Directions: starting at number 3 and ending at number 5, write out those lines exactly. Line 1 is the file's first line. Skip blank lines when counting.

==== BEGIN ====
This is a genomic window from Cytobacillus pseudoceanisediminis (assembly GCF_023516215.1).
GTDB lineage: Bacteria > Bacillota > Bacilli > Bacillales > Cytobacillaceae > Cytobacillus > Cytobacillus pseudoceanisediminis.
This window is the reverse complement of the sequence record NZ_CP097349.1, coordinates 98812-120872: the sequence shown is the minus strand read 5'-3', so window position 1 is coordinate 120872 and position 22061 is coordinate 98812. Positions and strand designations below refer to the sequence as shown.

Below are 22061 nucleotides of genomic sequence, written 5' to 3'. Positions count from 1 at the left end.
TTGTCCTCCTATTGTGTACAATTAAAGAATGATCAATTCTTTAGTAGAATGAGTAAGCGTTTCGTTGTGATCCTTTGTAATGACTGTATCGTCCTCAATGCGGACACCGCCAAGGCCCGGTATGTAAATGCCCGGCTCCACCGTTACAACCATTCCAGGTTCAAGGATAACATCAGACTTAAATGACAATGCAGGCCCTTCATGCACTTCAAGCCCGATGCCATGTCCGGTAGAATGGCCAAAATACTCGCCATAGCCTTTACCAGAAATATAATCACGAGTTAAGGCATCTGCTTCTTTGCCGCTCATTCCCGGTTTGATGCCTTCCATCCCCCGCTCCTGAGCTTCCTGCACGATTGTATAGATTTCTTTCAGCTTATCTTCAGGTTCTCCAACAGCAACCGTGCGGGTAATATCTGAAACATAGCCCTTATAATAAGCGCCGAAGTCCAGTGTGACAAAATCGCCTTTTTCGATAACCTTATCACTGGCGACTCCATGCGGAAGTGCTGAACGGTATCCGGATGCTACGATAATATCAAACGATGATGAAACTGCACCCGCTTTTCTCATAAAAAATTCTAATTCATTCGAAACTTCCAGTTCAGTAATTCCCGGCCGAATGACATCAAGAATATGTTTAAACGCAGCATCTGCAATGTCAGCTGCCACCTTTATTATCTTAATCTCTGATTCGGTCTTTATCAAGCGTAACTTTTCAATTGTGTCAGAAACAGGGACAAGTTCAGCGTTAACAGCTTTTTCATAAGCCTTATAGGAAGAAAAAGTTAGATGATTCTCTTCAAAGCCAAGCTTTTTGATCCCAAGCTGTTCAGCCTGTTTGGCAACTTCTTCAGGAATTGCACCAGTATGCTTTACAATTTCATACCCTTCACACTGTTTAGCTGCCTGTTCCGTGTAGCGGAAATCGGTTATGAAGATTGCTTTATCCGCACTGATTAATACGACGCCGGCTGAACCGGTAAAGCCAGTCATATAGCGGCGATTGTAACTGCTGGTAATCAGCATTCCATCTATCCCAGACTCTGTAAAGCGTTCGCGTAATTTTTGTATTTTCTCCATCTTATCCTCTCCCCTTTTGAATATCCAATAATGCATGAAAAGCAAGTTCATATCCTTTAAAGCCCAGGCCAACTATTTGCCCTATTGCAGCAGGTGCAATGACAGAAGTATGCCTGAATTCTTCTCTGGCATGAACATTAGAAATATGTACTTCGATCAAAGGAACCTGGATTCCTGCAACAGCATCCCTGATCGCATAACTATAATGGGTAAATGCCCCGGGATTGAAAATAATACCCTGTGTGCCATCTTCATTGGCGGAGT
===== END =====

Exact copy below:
This window is the reverse complement of the sequence record NZ_CP097349.1, coordinates 98812-120872: the sequence shown is the minus strand read 5'-3', so window position 1 is coordinate 120872 and position 22061 is coordinate 98812. Positions and strand designations below refer to the sequence as shown.

Below are 22061 nucleotides of genomic sequence, written 5' to 3'. Positions count from 1 at the left end.
TTGTCCTCCTATTGTGTACAATTAAAGAATGATCAATTCTTTAGTAGAATGAGTAAGCGTTTCGTTGTGATCCTTTGTAATGACTGTATCGTCCTCAATGCGGACACCGCCAAGGCCCGGTATGTAAATGCCCGGCTCCACCGTTACAACCATTCCAGGTTCAAGGATAACATCAGACTTAAATGACAATGCAGGCCCTTCATGCACTTCAAGCCCGATGCCATGTCCGGTAGAATGGCCAAAATACTCGCCATAGCCTTTACCAGAAATATAATCACGAGTTAAGGCATCTGCTTCTTTGCCGCTCATTCCCGGTTTGATGCCTTCCATCCCCCGCTCCTGAGCTTCCTGCACGATTGTATAGATTTCTTTCAGCTTATCTTCAGGTTCTCCAACAGCAACCGTGCGGGTAATATCTGAAACATAGCCCTTATAATAAGCGCCGAAGTCCAGTGTGACAAAATCGCCTTTTTCGATAACCTTATCACTGGCGACTCCATGCGGAAGTGCTGAACGGTATCCGGATGCTACGATAATATCAAACGATGATGAAACTGCACCCGCTTTTCTCATAAAAAATTCTAATTCATTCGAAACTTCCAGTTCAGTAATTCCCGGCCGAATGACATCAAGAATATGTTTAAACGCAGCATCTGCAATGTCAGCTGCCACCTTTATTATCTTAATCTCTGATTCGGTCTTTATCAAGCGTAACTTTTCAATTGTGTCAGAAACAGGGACAAGTTCAGCGTTAACAGCTTTTTCATAAGCCTTATAGGAAGAAAAAGTTAGATGATTCTCTTCAAAGCCAAGCTTTTTGATCCCAAGCTGTTCAGCCTGTTTGGCAACTTCTTCAGGAATTGCACCAGTATGCTTTACAATTTCATACCCTTCACACTGTTTAGCTGCCTGTTCCGTGTAGCGGAAATCGGTTATGAAGATTGCTTTATCCGCACTGATTAATACGACGCCGGCTGAACCGGTAAAGCCAGTCATATAGCGGCGATTGTAACTGCTGGTAATCAGCATTCCATCTATCCCAGACTCTGTAAAGCGTTCGCGTAATTTTTGTATTTTCTCCATCTTATCCTCTCCCCTTTTGAATATCCAATAATGCATGAAAAGCAAGTTCATATCCTTTAAAGCCCAGGCCAACTATTTGCCCTATTGCAGCAGGTGCAATGACAGAAGTATGCCTGAATTCTTCTCTGGCATGAACATTAGAAATATGTACTTCGATCAAAGGAACCTGGATTCCTGCAACAGCATCCCTGATCGCATAACTATAATGGGTAAATGCCCCGGGATTGAAAATAATACCCTGTGTGCCATCTTCATTGGCGGAGT